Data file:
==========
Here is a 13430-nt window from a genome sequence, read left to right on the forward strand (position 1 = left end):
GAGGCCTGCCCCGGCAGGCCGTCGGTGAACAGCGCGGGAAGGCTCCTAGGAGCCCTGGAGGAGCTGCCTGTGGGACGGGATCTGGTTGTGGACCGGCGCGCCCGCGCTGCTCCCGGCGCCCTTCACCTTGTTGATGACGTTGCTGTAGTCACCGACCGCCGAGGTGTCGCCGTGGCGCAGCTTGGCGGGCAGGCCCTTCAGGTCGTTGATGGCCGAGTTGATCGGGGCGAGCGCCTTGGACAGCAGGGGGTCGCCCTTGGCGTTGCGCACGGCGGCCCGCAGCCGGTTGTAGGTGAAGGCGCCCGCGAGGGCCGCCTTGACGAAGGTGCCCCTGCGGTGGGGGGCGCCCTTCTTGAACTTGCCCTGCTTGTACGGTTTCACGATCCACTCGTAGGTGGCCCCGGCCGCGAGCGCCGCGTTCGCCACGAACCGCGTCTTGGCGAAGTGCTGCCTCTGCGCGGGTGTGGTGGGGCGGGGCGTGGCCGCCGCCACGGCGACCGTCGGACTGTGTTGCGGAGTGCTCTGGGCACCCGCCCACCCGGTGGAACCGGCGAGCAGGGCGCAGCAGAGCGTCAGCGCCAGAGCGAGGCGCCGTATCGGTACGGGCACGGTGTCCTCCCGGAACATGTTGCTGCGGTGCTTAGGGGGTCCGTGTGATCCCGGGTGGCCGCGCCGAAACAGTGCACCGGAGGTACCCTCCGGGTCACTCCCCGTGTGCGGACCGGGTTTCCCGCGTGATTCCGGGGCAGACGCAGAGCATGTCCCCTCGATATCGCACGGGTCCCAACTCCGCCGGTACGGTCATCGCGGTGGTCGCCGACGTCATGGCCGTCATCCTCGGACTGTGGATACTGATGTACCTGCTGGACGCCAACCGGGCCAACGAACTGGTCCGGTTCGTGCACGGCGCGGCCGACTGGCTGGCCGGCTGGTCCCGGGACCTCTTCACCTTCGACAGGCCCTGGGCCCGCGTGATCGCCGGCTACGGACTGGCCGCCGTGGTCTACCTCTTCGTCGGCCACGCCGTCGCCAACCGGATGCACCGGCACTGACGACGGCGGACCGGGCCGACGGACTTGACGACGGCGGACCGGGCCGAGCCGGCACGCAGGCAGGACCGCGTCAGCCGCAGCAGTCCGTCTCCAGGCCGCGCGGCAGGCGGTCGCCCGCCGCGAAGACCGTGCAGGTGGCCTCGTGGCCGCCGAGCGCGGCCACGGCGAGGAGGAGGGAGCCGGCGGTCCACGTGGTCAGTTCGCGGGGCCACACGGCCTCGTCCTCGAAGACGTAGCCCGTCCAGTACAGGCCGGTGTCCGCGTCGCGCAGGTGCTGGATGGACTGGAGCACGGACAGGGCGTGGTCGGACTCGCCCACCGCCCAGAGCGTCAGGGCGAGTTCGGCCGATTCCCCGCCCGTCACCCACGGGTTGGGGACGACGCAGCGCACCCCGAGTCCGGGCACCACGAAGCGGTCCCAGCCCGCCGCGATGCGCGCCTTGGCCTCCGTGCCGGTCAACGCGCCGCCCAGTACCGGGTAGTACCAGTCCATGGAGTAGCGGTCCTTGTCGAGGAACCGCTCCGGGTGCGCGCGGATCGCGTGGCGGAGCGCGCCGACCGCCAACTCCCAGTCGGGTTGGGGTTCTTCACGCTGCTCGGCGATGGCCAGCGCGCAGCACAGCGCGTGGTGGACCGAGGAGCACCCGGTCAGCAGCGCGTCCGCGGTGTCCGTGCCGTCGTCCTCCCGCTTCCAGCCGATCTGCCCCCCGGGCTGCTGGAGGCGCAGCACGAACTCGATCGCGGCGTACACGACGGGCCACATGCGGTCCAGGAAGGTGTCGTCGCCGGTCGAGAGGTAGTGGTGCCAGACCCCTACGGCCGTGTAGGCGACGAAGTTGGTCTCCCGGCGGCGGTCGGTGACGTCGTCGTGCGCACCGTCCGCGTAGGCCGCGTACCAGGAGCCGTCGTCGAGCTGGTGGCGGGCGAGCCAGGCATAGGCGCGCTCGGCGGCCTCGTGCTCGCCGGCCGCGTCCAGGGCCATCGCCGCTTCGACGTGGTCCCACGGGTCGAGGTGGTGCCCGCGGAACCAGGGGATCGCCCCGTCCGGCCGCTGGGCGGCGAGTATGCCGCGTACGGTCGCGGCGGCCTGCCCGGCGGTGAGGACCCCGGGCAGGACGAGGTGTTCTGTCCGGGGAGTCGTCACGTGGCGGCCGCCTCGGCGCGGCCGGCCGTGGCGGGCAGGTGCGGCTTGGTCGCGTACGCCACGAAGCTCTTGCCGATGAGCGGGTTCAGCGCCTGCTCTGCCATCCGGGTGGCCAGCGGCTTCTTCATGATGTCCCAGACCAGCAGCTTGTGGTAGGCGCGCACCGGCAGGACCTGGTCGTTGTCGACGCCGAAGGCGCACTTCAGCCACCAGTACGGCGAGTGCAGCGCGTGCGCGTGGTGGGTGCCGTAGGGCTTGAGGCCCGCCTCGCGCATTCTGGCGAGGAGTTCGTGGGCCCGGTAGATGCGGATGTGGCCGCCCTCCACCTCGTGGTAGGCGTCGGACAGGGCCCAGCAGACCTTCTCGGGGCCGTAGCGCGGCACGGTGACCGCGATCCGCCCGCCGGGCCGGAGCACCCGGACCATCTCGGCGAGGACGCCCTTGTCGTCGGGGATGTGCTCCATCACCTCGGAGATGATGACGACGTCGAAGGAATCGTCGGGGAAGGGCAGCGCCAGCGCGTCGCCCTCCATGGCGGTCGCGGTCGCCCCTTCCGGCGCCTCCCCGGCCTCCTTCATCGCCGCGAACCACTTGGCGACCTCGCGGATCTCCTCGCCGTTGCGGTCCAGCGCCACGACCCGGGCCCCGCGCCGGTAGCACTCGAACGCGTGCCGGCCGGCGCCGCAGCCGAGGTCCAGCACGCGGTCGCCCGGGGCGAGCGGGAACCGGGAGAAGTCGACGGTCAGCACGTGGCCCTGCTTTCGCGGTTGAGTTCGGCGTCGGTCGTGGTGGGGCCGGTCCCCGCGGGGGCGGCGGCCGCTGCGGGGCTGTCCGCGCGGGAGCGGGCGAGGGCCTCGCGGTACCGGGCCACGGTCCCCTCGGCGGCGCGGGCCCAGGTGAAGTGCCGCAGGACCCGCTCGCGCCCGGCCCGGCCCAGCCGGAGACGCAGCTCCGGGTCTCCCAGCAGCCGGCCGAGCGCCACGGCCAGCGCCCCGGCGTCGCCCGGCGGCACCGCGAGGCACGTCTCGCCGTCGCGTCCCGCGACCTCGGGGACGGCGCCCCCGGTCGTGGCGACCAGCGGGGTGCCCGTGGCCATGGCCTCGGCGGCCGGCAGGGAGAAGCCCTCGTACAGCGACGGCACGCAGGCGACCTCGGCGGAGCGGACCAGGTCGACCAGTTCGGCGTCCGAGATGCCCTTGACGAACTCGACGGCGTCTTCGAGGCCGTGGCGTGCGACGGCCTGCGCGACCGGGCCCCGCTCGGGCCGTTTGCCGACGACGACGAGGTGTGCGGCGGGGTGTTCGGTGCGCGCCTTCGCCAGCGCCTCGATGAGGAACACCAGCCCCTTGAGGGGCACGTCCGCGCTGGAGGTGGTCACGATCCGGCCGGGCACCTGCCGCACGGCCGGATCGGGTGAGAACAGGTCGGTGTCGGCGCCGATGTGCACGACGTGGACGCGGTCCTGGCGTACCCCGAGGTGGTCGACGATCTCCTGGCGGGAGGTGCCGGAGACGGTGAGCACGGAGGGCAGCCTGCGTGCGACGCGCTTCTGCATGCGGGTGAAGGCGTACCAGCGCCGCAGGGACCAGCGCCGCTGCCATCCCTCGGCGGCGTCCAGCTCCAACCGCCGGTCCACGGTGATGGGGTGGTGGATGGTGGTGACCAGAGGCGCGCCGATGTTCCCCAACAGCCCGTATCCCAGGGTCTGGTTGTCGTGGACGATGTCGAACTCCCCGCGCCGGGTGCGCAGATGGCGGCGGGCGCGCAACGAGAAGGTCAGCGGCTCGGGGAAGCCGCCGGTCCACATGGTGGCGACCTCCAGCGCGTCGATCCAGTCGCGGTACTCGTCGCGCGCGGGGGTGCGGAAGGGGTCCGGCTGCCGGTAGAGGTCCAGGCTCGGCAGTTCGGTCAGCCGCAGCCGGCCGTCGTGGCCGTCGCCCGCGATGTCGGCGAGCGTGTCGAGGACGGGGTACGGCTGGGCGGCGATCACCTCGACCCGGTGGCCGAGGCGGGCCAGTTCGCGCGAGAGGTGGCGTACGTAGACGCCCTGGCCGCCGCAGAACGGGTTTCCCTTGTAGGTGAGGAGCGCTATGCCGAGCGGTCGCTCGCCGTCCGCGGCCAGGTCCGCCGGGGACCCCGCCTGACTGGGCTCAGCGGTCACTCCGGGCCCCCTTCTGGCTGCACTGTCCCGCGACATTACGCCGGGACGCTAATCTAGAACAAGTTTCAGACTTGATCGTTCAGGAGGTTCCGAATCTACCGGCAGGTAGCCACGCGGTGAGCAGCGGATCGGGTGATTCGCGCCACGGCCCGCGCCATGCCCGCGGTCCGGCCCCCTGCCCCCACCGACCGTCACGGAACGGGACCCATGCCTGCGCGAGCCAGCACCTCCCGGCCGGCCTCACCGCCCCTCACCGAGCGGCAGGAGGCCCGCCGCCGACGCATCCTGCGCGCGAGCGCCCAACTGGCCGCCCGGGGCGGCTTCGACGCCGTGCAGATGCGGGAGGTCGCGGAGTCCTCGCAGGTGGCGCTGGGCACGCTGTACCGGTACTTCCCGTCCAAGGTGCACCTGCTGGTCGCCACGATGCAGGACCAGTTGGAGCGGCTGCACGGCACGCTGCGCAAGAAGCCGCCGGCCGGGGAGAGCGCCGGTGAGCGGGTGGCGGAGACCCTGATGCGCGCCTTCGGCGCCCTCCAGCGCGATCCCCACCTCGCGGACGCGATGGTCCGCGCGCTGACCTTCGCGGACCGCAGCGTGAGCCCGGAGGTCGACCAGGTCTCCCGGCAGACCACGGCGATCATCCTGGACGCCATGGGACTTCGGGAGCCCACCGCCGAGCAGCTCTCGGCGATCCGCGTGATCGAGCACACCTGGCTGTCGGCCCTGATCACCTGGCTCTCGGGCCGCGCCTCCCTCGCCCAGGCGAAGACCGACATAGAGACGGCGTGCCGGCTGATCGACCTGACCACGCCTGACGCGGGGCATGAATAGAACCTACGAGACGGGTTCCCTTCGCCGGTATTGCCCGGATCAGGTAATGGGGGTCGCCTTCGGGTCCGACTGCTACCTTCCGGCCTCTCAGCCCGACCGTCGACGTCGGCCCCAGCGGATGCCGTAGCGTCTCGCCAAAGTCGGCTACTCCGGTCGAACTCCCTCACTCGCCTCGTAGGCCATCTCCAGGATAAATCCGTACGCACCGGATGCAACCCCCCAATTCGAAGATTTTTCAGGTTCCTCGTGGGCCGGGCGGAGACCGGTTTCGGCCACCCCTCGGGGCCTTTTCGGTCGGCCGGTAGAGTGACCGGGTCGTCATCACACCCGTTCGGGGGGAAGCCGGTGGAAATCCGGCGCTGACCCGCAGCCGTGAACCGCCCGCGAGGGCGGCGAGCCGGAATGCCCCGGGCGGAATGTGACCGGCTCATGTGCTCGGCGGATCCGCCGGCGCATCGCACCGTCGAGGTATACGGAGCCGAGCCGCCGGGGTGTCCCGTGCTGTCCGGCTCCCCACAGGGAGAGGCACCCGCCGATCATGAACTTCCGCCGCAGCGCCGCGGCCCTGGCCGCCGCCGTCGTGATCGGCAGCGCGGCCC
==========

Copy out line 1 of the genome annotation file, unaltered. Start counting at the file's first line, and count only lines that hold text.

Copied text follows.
Here is a 13430-nt window from a genome sequence, read left to right on the forward strand (position 1 = left end):